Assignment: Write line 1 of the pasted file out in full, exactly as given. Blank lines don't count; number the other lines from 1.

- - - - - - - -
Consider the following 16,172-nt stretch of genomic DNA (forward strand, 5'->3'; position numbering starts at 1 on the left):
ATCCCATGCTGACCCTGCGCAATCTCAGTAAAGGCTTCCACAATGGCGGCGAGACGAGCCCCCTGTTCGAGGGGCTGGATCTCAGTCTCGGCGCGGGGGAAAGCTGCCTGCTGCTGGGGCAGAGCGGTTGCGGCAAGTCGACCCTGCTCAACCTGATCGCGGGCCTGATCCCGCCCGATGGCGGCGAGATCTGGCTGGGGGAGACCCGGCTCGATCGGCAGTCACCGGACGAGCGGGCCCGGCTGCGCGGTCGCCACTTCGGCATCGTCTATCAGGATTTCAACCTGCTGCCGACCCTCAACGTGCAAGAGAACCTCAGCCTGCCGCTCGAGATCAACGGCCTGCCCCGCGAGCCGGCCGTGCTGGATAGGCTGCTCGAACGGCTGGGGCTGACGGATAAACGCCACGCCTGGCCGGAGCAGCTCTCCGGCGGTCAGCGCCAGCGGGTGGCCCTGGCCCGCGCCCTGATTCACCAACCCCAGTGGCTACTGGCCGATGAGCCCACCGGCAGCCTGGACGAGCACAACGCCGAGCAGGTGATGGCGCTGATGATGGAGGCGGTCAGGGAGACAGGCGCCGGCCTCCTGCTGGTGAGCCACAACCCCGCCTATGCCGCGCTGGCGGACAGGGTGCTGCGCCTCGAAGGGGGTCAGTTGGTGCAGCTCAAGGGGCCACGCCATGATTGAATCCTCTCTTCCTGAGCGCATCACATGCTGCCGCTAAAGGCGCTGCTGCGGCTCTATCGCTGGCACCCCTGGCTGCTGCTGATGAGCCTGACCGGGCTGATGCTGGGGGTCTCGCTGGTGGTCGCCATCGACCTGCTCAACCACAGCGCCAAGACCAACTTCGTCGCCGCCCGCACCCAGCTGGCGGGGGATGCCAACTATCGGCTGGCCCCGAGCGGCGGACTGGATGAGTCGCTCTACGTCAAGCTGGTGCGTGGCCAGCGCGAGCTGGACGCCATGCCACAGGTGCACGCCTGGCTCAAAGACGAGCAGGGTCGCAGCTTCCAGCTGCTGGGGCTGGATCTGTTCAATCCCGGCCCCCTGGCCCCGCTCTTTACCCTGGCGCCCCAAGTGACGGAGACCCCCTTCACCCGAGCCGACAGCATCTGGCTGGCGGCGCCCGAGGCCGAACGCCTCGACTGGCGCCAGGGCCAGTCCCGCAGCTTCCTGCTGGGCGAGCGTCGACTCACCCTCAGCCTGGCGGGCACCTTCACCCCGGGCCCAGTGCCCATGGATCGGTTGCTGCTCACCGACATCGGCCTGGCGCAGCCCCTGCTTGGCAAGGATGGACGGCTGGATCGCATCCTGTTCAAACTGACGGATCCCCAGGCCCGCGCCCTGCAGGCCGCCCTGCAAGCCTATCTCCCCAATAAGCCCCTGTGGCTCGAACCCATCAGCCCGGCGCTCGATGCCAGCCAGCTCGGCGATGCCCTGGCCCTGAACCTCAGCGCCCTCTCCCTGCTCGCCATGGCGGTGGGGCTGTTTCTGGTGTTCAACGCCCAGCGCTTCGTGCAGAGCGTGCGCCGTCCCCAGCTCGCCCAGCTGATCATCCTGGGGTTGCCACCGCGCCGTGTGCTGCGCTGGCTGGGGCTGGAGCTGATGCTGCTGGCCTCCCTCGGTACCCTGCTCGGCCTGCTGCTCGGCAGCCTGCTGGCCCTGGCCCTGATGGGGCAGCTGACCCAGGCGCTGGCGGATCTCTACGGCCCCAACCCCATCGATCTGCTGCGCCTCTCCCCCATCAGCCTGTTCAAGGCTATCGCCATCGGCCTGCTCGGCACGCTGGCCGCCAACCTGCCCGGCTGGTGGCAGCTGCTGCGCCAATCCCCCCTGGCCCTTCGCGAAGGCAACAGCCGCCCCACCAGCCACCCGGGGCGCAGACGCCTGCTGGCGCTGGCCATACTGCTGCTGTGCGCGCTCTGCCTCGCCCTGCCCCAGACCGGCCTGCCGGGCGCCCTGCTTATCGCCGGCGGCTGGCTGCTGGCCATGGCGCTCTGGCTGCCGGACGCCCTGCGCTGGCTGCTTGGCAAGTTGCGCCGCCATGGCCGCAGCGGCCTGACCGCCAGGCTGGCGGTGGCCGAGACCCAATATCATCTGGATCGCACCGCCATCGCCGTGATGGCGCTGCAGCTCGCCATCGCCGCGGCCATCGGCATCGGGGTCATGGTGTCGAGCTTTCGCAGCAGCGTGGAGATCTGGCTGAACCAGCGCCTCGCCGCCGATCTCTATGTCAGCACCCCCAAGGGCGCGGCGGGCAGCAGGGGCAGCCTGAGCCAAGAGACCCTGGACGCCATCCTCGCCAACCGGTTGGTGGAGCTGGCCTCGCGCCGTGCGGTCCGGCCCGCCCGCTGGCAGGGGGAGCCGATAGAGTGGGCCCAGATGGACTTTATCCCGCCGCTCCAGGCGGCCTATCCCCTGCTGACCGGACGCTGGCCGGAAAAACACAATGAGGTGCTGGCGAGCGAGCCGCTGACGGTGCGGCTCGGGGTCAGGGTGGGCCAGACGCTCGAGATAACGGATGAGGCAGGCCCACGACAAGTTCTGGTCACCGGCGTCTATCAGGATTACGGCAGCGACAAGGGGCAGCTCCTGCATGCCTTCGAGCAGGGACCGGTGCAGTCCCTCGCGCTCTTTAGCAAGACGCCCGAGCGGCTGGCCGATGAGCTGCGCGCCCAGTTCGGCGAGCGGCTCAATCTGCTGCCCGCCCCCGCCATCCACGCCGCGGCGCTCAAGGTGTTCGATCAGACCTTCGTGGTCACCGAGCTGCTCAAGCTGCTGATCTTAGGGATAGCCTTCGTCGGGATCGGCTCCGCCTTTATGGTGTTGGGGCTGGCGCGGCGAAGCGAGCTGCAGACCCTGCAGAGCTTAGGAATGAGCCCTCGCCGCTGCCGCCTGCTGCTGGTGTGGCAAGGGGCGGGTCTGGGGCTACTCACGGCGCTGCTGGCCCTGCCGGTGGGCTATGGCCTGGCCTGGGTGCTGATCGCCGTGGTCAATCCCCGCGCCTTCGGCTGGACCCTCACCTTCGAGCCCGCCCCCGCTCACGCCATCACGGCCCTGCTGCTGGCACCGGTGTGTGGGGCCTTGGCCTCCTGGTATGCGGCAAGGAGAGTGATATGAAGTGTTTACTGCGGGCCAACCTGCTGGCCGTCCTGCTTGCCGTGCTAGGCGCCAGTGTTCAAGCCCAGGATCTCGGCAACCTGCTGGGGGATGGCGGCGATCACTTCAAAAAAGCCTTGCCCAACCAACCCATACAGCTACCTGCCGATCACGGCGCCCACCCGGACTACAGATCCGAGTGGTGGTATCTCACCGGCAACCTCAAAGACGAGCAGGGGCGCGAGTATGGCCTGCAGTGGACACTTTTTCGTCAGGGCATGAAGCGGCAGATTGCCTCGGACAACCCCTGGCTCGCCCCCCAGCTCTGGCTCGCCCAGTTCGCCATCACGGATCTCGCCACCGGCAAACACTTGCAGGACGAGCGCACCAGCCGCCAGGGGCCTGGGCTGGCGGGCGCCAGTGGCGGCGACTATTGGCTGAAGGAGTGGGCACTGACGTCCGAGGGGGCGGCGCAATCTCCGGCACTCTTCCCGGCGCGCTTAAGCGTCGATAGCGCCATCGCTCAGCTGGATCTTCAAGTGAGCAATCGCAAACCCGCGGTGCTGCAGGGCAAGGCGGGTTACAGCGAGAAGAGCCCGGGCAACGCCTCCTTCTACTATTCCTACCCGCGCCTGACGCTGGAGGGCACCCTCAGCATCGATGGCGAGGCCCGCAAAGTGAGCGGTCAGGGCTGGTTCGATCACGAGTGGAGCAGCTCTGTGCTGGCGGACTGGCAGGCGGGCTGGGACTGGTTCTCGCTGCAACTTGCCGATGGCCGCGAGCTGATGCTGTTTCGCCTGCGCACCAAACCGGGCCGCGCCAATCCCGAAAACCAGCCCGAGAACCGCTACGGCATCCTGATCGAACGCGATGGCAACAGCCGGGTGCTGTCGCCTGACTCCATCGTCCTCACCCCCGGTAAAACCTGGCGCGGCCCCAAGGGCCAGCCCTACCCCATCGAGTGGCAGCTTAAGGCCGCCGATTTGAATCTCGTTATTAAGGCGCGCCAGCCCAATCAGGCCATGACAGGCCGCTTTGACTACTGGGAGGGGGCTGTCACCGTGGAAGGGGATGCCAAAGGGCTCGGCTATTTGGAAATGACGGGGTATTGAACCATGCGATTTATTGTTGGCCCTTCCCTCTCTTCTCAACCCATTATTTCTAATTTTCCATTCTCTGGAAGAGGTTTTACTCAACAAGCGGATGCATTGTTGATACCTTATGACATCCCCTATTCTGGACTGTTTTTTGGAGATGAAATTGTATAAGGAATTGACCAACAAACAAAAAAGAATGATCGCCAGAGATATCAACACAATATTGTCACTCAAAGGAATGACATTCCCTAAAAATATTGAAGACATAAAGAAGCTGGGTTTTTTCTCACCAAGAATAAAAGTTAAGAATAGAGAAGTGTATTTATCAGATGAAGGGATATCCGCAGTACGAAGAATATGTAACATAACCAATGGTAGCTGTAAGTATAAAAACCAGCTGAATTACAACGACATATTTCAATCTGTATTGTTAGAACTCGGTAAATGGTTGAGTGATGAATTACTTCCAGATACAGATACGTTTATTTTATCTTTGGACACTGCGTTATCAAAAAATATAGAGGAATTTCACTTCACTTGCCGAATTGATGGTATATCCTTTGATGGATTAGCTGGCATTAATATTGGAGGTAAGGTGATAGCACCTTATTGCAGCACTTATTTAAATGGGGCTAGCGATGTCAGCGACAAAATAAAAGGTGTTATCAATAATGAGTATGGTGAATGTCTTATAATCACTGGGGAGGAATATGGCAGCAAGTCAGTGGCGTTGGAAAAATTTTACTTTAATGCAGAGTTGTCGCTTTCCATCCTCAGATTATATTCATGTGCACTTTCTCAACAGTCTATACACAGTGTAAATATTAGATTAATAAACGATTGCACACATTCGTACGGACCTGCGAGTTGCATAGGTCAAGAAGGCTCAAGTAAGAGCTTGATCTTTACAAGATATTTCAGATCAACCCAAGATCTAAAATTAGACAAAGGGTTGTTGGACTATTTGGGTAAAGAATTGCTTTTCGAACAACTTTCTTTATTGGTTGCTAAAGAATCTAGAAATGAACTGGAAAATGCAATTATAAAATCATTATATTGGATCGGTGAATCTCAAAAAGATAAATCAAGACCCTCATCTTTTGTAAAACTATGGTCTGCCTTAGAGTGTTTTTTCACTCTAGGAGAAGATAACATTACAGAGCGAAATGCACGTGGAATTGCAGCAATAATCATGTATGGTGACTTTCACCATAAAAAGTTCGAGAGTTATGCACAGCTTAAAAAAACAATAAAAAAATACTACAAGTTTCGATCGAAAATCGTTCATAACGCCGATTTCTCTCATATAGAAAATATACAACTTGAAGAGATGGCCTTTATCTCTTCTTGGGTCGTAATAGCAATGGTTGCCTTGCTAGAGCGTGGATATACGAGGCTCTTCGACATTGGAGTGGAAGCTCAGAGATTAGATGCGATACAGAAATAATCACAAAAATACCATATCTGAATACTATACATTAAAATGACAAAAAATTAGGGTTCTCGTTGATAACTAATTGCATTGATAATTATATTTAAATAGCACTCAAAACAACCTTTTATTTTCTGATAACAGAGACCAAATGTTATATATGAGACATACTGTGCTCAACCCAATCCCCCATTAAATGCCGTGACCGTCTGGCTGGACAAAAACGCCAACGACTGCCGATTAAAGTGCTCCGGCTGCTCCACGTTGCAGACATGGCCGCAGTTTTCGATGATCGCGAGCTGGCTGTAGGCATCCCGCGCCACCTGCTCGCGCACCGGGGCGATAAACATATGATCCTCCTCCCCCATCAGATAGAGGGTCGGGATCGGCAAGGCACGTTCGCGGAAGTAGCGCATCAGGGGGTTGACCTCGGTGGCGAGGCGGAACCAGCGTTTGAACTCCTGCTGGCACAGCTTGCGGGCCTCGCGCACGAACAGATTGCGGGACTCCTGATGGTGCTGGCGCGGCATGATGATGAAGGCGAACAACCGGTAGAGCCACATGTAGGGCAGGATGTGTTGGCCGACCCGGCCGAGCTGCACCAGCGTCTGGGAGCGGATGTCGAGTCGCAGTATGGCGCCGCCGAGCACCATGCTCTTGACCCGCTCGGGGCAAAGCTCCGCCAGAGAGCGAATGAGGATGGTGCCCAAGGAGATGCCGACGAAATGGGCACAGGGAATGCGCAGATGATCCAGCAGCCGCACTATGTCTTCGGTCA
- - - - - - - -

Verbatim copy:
Consider the following 16,172-nt stretch of genomic DNA (forward strand, 5'->3'; position numbering starts at 1 on the left):